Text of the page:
The guitar building shop downstairs in the “dungeon” of the building (as they call it playfully) is a true treat. A variety of tools and machines help make every step of guitar craftsmanship seamless, smooth and technically brilliant. With true pleasure, Damian shows each and every machine and tool, describing their uses, holding up half-made guitars at different stages of the process. Typically, Damian said, guitars are made out of spruce and rosewood. It all just depends on what the customer wants. The workspace has a magical quality to it; the lamps burn warmly with the dust and hard work of countless masterpieces.
Even with all the business success, Damian and Tom are still very active in their band Fireweed. Fireweed has been attending the National Flatpicking Championship in Winfield, Kan., every year for the past 27 years. This festival has proven to be a great success for the group.
“Our mandolin player has won ‘Gospel Song of the Year’ and ‘Love Song of the Year’ at Winfield,” Damian said. “We’ve gotten to play on the main stage there because of those awards.”
It was attending the National Flatpicking Championship that inspired them to start their own local festival in Colorado. Bluegrass at the River was born, hosted by The Greenway and Nature Center of Pueblo. After 23 years, the festival moved to the Colorado State Fairgrounds and was renamed Bluegrass at the Fair. The festival has grown to host more than 20 bands every year. It’s held annually on the weekend after Memorial Day.
“Sometimes we have a national act, if we get lucky and somebody’s passing through,” Tom said. “We’ve had the reigning female vocalist of the year, some guys from the Ricky Skaggs band. Michael Martin Murphy comes and performs.”
Tom is proud to point out that Bluegrass at the Fair has raised money for pediatric pulmonary hypertension, a heart disease that his eight-year-old granddaughter is currently fighting. The disease happens when the artery in between the heart and the lung continues to develop until it gets so constricted that there’s no oxygenation of the blood.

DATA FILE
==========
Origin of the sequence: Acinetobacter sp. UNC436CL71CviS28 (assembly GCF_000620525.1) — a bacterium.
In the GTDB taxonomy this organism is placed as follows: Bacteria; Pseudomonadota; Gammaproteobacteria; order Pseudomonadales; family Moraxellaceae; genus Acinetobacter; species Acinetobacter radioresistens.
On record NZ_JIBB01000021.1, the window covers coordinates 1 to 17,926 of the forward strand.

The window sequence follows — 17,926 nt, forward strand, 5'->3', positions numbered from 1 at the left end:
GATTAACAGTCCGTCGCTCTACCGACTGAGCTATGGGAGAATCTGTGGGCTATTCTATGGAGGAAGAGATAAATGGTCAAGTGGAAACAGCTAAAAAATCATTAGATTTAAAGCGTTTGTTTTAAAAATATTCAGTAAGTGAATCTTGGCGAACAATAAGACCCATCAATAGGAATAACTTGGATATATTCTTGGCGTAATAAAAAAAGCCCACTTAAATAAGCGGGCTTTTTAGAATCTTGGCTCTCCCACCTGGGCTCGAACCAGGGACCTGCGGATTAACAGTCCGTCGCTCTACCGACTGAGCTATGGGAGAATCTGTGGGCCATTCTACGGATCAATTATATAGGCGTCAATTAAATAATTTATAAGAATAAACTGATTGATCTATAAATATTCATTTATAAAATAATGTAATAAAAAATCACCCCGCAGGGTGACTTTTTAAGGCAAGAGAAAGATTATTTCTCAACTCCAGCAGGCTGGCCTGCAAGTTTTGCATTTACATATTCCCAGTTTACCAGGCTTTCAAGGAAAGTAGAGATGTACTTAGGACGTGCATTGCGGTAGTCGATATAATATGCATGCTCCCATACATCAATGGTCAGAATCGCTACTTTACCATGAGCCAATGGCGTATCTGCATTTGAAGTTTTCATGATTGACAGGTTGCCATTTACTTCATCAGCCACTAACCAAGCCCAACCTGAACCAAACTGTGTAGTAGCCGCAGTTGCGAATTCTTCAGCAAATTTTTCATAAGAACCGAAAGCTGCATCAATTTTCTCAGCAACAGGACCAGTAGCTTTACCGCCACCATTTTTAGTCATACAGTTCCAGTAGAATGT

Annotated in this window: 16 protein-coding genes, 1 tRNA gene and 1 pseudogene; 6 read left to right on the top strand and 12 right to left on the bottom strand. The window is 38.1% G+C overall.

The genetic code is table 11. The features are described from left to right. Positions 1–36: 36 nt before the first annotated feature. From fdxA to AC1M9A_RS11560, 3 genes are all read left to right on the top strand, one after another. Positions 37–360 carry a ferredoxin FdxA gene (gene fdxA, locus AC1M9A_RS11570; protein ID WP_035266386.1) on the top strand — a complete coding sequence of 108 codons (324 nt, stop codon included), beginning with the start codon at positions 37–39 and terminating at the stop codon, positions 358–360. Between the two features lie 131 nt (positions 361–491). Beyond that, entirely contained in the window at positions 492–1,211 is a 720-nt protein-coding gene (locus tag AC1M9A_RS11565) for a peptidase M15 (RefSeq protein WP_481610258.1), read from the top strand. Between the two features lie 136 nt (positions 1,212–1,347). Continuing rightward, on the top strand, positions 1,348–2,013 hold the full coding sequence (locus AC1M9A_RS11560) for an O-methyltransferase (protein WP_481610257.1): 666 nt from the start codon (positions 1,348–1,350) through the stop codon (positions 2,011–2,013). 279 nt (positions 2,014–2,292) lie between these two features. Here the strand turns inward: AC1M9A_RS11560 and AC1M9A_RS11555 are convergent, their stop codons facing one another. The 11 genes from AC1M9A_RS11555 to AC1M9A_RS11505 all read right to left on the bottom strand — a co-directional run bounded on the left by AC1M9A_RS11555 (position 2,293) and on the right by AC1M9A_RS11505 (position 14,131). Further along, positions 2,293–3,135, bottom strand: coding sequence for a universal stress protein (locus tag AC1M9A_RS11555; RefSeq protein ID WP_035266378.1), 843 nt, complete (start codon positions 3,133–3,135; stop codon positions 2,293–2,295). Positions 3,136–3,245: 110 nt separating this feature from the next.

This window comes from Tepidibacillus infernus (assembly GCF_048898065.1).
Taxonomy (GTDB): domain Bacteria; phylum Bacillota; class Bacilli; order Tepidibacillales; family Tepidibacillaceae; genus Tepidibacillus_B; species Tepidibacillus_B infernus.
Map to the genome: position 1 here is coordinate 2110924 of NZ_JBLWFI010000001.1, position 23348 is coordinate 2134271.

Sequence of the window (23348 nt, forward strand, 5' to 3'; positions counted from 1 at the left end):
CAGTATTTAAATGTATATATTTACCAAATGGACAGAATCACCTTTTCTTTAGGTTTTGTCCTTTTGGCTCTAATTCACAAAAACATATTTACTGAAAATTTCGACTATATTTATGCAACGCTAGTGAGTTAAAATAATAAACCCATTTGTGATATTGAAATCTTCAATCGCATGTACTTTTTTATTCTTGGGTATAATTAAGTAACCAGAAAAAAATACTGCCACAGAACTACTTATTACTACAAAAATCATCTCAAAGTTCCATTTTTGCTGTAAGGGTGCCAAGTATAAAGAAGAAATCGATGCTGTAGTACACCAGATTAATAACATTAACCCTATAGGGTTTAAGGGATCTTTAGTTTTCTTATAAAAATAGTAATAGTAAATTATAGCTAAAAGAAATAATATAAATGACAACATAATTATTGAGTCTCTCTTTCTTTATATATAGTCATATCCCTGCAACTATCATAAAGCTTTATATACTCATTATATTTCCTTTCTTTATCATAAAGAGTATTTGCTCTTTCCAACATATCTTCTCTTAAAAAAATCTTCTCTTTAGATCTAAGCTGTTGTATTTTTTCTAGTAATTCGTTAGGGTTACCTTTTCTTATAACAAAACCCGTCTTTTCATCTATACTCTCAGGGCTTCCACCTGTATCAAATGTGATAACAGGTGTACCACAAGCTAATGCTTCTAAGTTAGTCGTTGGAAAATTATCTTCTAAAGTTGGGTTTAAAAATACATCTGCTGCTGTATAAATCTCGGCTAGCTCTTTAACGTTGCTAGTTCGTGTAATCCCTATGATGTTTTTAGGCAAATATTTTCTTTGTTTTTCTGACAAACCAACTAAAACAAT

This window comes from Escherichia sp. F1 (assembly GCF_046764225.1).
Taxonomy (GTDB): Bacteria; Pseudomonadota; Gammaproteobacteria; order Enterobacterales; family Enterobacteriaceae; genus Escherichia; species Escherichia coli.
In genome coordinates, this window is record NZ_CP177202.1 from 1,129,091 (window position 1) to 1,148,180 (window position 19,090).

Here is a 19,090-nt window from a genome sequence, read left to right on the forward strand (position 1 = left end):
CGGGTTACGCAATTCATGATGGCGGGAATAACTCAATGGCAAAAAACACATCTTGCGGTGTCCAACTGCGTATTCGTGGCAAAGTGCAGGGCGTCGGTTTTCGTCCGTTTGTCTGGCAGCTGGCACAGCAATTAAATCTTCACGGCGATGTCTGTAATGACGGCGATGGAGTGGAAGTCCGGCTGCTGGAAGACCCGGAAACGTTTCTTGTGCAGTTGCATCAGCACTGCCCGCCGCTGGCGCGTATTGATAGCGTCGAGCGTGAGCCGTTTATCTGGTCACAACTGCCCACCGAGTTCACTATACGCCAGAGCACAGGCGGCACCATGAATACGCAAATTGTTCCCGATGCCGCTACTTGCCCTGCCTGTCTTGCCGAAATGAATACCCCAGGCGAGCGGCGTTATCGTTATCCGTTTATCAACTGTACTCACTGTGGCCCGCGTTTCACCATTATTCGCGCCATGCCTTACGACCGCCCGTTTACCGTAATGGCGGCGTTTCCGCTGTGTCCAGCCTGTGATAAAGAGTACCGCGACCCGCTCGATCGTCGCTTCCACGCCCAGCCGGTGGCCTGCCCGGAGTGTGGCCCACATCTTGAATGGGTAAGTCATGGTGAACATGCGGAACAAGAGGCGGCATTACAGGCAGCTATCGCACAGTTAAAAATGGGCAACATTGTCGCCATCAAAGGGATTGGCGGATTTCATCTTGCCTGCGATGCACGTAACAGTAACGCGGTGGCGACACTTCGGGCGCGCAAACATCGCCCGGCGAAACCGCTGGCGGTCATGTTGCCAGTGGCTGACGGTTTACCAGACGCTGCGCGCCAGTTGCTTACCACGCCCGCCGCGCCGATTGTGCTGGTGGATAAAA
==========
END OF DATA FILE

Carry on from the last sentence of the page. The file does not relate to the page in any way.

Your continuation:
“We just felt like we couldn’t do anything about the disease, but we could help with the funding,” Tom explained.
For the past four years, the festival has raised around $40,000 dollars to help research this life-threatening condition. Tom’s granddaughter is making great progress with the disease.
Fireweed Music gives back to their community in various other ways as well. They teach music lessons to anyone interested in learning, and they do a lot of fundraisers for people.
“Anything that we feel is a worthy cause—if we’re available, we’re there,” Tom said. “It’s just part of giving back to community.”
As for the music they play, Damian describes it as a mix of old-time gospel hymns and original songs that several of the band members write.
Over the years, Tom and Damian have created their own music community in Pueblo. Every Wednesday night, Fireweed continues to jam with people who come from places like Colorado Springs, Raton and Woodland Park.
“We’ve had a lot of bands that’ve been formed from people that’ve come down here and played music with us,” noted Tom.
From time to time, Fireweed Music has also apprenticed kids in repairing guitars. The kids they’ve taught have gone on to use those skills in places like Nashville.
“They find it as a means to supplement their income when they’re trying to be a songwriter or a singer,” Tom said. “If they can repair guitars and do that kind of work, then they can put food on their tables while they’re doing it—and keep them in that music world.”
Damian and Tom say the most powerful thing about music is that it’s a truly powerful tool to communicate and build community.
“For me, it’s the ability to share,” Tom said. “When we have jams, we have kids and adults and seniors. For me, it’s going to keep me from being that crotchety old guy in the corner, because I’m not afraid of young people when they come in, because we have things that we can relate to.”
“I think it crosses boundaries between people of different generations, different lifestyles—just about different everything,” Damian agreed. “It opens you up to be able to communicate, to be able to share music … and well, it’s just fun!”
As Tom and Damian played their instruments in the shop, the feisty, fast-strumming sound of banjo and guitar electrified the air. It is fun. It’s lively, and it’s definitely something worth sharing.
(Located in Elledge Music, Inc.)
518 W Northern Ave
Pueblo, CO 81004